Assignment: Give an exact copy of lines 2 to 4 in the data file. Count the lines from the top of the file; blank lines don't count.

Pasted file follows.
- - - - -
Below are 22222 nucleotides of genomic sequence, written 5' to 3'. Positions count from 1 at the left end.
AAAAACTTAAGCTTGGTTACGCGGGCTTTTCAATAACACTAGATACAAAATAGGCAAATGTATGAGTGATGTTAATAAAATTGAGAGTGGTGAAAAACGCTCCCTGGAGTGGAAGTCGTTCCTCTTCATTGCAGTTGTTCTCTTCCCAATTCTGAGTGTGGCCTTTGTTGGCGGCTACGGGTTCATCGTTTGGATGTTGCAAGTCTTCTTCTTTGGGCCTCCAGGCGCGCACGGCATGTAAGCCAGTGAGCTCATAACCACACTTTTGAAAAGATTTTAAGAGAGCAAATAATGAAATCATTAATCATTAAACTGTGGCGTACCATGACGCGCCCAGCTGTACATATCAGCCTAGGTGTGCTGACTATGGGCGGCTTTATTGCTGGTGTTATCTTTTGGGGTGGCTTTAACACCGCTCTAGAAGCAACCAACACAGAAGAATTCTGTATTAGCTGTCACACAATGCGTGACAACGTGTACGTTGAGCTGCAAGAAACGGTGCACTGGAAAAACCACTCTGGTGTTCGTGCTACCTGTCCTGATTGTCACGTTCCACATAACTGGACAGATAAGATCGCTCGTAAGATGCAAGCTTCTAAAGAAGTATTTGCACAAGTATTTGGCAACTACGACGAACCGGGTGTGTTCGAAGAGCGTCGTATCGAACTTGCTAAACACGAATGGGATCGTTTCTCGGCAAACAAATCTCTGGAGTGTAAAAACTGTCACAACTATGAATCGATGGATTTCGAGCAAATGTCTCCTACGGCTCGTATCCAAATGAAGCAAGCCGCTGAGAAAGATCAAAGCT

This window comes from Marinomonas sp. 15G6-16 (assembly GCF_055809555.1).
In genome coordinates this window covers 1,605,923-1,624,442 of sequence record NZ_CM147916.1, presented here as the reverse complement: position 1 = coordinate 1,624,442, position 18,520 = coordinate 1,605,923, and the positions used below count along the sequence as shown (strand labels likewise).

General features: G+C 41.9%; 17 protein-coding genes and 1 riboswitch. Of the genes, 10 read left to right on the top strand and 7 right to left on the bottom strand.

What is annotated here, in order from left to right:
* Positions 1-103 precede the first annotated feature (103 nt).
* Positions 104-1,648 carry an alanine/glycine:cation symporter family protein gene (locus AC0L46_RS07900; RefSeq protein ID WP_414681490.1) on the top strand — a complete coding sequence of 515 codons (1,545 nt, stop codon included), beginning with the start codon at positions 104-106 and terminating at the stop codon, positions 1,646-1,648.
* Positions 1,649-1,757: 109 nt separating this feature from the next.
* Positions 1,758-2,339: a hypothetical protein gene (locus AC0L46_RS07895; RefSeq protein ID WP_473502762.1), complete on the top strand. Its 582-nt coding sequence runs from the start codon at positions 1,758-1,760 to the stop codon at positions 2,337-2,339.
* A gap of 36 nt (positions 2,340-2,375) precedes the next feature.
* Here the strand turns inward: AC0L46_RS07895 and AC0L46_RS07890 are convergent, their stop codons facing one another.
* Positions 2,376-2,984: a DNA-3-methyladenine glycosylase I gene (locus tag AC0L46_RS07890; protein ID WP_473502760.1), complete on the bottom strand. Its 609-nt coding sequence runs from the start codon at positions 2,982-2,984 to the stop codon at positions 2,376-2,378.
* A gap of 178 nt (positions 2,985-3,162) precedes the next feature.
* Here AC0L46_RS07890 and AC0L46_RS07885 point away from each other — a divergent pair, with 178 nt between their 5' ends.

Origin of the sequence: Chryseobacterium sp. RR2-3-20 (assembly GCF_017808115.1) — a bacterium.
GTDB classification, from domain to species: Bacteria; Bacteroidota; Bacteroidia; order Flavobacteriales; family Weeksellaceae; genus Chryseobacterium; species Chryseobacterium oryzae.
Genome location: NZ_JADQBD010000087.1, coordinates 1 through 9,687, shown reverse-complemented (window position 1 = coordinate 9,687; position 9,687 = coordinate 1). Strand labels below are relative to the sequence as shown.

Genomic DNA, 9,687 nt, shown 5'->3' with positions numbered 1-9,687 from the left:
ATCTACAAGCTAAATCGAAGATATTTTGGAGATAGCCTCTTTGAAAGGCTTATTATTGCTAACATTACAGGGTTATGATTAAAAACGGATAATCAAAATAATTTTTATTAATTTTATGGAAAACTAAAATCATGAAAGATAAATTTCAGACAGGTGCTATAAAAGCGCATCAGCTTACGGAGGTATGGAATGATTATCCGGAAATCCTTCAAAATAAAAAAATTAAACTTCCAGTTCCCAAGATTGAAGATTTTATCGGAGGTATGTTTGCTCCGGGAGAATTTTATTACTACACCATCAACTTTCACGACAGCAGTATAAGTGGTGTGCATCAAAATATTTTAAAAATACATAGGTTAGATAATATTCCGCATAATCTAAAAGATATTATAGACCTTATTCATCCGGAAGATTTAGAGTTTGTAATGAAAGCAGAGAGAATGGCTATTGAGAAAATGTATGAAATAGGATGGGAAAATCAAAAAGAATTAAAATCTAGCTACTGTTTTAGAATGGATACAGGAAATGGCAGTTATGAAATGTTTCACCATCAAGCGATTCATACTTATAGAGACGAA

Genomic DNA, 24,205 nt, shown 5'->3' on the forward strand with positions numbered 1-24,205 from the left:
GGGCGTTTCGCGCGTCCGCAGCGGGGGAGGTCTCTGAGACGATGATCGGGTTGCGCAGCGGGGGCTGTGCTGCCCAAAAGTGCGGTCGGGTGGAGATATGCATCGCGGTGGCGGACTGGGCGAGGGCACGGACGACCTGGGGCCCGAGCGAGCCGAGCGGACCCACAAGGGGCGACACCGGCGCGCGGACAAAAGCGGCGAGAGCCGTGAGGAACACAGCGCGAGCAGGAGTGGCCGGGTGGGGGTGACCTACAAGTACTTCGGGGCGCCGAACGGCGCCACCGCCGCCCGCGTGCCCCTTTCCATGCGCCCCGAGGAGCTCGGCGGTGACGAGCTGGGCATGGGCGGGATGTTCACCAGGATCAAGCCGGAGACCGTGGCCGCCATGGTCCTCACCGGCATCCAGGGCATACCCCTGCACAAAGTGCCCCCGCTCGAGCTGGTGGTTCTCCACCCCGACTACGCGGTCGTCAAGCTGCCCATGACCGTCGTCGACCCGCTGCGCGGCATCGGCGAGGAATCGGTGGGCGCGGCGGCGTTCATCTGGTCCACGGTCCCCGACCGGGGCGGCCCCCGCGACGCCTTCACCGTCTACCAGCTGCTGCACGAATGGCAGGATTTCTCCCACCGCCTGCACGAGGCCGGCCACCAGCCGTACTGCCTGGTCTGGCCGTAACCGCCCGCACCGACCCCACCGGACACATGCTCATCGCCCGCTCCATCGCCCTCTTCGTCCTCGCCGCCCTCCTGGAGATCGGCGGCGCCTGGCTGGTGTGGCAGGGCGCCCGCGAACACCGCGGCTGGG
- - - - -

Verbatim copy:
AAAAACTTAAGCTTGGTTACGCGGGCTTTTCAATAACACTAGATACAAAATAGGCAAATGTATGAGTGATGTTAATAAAATTGAGAGTGGTGAAAAACGCTCCCTGGAGTGGAAGTCGTTCCTCTTCATTGCAGTTGTTCTCTTCCCAATTCTGAGTGTGGCCTTTGTTGGCGGCTACGGGTTCATCGTTTGGATGTTGCAAGTCTTCTTCTTTGGGCCTCCAGGCGCGCACGGCATGTAAGCCAGTGAGCTCATAACCACACTTTTGAAAAGATTTTAAGAGAGCAAATAATGAAATCATTAATCATTAAACTGTGGCGTACCATGACGCGCCCAGCTGTACATATCAGCCTAGGTGTGCTGACTATGGGCGGCTTTATTGCTGGTGTTATCTTTTGGGGTGGCTTTAACACCGCTCTAGAAGCAACCAACACAGAAGAATTCTGTATTAGCTGTCACACAATGCGTGACAACGTGTACGTTGAGCTGCAAGAAACGGTGCACTGGAAAAACCACTCTGGTGTTCGTGCTACCTGTCCTGATTGTCACGTTCCACATAACTGGACAGATAAGATCGCTCGTAAGATGCAAGCTTCTAAAGAAGTATTTGCACAAGTATTTGGCAACTACGACGAACCGGGTGTGTTCGAAGAGCGTCGTATCGAACTTGCTAAACACGAATGGGATCGTTTCTCGGCAAACAAATCTCTGGAGTGTAAAAACTGTCACAACTATGAATCGATGGATTTCGAGCAAATGTCTCCTACGGCTCGTATCCAAATGAAGCAAGCCGCTGAGAAAGATCAAAGCT

This window comes from Marinomonas sp. 15G6-16 (assembly GCF_055809555.1).
In genome coordinates this window covers 1,605,923-1,624,442 of sequence record NZ_CM147916.1, presented here as the reverse complement: position 1 = coordinate 1,624,442, position 18,520 = coordinate 1,605,923, and the positions used below count along the sequence as shown (strand labels likewise).